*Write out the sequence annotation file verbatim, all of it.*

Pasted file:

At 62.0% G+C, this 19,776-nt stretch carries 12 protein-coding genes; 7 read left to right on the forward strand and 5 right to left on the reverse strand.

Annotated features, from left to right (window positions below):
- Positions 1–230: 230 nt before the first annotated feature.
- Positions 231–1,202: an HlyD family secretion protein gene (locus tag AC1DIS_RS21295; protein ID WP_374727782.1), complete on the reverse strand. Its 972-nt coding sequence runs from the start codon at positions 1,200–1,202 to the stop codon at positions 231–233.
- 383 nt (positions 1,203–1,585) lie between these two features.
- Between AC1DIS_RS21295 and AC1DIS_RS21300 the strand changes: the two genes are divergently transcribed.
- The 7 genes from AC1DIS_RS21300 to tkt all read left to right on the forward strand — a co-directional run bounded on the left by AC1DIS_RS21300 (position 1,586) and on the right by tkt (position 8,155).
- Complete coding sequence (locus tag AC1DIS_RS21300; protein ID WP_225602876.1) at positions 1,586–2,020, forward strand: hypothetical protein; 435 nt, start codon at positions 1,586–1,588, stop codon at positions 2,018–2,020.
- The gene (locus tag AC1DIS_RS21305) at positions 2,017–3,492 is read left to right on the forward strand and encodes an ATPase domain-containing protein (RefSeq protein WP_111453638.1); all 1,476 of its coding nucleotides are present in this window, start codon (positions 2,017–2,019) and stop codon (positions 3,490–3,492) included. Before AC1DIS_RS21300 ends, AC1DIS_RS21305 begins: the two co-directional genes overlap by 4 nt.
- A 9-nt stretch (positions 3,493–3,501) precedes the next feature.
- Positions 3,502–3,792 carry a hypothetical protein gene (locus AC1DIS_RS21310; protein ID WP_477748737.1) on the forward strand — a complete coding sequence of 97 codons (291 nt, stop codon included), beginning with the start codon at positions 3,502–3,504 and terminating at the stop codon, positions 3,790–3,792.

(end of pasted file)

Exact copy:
At 62.0% G+C, this 19,776-nt stretch carries 12 protein-coding genes; 7 read left to right on the forward strand and 5 right to left on the reverse strand.

Annotated features, from left to right (window positions below):
- Positions 1–230: 230 nt before the first annotated feature.
- Positions 231–1,202: an HlyD family secretion protein gene (locus tag AC1DIS_RS21295; protein ID WP_374727782.1), complete on the reverse strand. Its 972-nt coding sequence runs from the start codon at positions 1,200–1,202 to the stop codon at positions 231–233.
- 383 nt (positions 1,203–1,585) lie between these two features.
- Between AC1DIS_RS21295 and AC1DIS_RS21300 the strand changes: the two genes are divergently transcribed.
- The 7 genes from AC1DIS_RS21300 to tkt all read left to right on the forward strand — a co-directional run bounded on the left by AC1DIS_RS21300 (position 1,586) and on the right by tkt (position 8,155).
- Complete coding sequence (locus tag AC1DIS_RS21300; protein ID WP_225602876.1) at positions 1,586–2,020, forward strand: hypothetical protein; 435 nt, start codon at positions 1,586–1,588, stop codon at positions 2,018–2,020.
- The gene (locus tag AC1DIS_RS21305) at positions 2,017–3,492 is read left to right on the forward strand and encodes an ATPase domain-containing protein (RefSeq protein WP_111453638.1); all 1,476 of its coding nucleotides are present in this window, start codon (positions 2,017–2,019) and stop codon (positions 3,490–3,492) included. Before AC1DIS_RS21300 ends, AC1DIS_RS21305 begins: the two co-directional genes overlap by 4 nt.
- A 9-nt stretch (positions 3,493–3,501) precedes the next feature.
- Positions 3,502–3,792 carry a hypothetical protein gene (locus AC1DIS_RS21310; protein ID WP_477748737.1) on the forward strand — a complete coding sequence of 97 codons (291 nt, stop codon included), beginning with the start codon at positions 3,502–3,504 and terminating at the stop codon, positions 3,790–3,792.